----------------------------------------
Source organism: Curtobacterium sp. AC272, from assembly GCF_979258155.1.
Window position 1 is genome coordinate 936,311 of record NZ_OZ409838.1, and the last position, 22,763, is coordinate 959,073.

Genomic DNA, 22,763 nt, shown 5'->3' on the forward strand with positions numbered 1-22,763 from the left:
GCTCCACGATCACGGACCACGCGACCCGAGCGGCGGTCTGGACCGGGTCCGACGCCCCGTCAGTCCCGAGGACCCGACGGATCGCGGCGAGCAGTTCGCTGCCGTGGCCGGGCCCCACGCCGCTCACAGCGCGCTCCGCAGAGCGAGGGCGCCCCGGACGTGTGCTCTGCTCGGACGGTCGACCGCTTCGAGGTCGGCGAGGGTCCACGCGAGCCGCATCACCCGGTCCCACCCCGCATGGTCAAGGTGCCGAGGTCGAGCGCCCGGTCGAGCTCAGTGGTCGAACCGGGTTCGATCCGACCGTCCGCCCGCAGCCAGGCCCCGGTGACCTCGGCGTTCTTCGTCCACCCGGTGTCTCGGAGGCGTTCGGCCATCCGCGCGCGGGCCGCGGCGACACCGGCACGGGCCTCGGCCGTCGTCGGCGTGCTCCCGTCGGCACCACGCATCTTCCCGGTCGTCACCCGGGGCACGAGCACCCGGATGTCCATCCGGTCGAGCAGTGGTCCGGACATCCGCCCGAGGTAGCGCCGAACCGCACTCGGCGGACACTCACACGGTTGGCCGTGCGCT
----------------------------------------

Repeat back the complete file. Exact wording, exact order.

Source organism: Curtobacterium sp. AC272, from assembly GCF_979258155.1.
Window position 1 is genome coordinate 936,311 of record NZ_OZ409838.1, and the last position, 22,763, is coordinate 959,073.

Genomic DNA, 22,763 nt, shown 5'->3' on the forward strand with positions numbered 1-22,763 from the left:
GCTCCACGATCACGGACCACGCGACCCGAGCGGCGGTCTGGACCGGGTCCGACGCCCCGTCAGTCCCGAGGACCCGACGGATCGCGGCGAGCAGTTCGCTGCCGTGGCCGGGCCCCACGCCGCTCACAGCGCGCTCCGCAGAGCGAGGGCGCCCCGGACGTGTGCTCTGCTCGGACGGTCGACCGCTTCGAGGTCGGCGAGGGTCCACGCGAGCCGCATCACCCGGTCCCACCCCGCATGGTCAAGGTGCCGAGGTCGAGCGCCCGGTCGAGCTCAGTGGTCGAACCGGGTTCGATCCGACCGTCCGCCCGCAGCCAGGCCCCGGTGACCTCGGCGTTCTTCGTCCACCCGGTGTCTCGGAGGCGTTCGGCCATCCGCGCGCGGGCCGCGGCGACACCGGCACGGGCCTCGGCCGTCGTCGGCGTGCTCCCGTCGGCACCACGCATCTTCCCGGTCGTCACCCGGGGCACGAGCACCCGGATGTCCATCCGGTCGAGCAGTGGTCCGGACATCCGCCCGAGGTAGCGCCGAACCGCACTCGGCGGACACTCACACGGTTGGCCGTGCGCT